Sunday, May 23, 2010

A touch of false advertising

Schering-Plough Healthcare Products, Inc. v. Neutrogena Corp., 2010 WL 1992247 (D. Del.)

A very short opinion granting summary judgment on a falsity claim. The ads at issue here were for Neutrogena’s new Ultra Sheer Dry-Touch Sunblock SPF 100k sunscreen. Schering-Plough argued that the package and print ads falsely claimed that the 100k product contained Helioplex, a proprietary photostabilizing agent. Helioplex is the term Neutrogena adopted for a patented combination of avobenzone with diethylhexyl 2,6-naphthalate [ ("DEHN") ] and oxybenzone that prevented avobenzone (the sunscreen) from breaking down when exposed to sunlight. The court relied on this definition, supplied by Neutrogena, at previous stages in this litigation, and Neutrogena used the same definition in §43(a) litigation against Loreal. The problem was that the 100k product, though Helioplex-branded, didn’t contain DEHN until February 2010.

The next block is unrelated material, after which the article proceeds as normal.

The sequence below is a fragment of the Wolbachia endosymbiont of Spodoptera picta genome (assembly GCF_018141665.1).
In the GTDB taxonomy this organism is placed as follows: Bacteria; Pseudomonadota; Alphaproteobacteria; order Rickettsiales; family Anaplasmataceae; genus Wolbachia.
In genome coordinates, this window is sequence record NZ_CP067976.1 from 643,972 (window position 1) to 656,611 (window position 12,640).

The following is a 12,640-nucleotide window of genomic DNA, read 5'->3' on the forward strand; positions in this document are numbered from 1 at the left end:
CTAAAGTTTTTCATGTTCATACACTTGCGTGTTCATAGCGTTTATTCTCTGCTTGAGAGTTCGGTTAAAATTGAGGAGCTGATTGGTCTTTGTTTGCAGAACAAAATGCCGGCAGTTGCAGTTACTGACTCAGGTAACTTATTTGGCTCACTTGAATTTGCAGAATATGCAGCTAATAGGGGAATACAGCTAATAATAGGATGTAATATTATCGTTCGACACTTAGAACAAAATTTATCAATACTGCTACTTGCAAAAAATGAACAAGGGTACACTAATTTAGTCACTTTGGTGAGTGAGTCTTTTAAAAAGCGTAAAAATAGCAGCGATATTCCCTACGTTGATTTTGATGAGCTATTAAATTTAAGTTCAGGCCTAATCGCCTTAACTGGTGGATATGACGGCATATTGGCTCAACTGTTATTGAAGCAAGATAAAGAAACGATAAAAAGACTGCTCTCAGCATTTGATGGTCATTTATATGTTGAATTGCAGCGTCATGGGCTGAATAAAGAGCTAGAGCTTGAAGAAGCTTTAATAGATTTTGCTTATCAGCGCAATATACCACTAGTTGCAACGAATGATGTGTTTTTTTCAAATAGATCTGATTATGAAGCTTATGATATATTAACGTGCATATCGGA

Neutrogena argued that Helioplex need not, by definition, contain DEHN. The court disagreed, because Neutrogena expressly defined Helioplex in its ads to the consuming public to include “DEHN (a stabilizer),” stating that “stabilization prevents bond breakage, allowing avobenzone to continue providing high UVA protection.” The public had no basis on which to perceive any flexibility in the formula.

Because of the literal falsity, confusion was presumed. The scope and duration of the violation was unclear; discovery had not yet occurred. The court therefore deferred issues of remedy.

Comment: materiality seems to be an issue. On the other hand, I don’t think that the proliferation of jargon does consumers much good. If Neutrogena is going to tell people that its product is better because it has Helioplex, it’s not too much to ask for that claim to mean something in particular—especially if Neutrogena ran ads explaining what it meant, and wants consumers to see Helioplex as a consistent product benefit of Neutrogena products.

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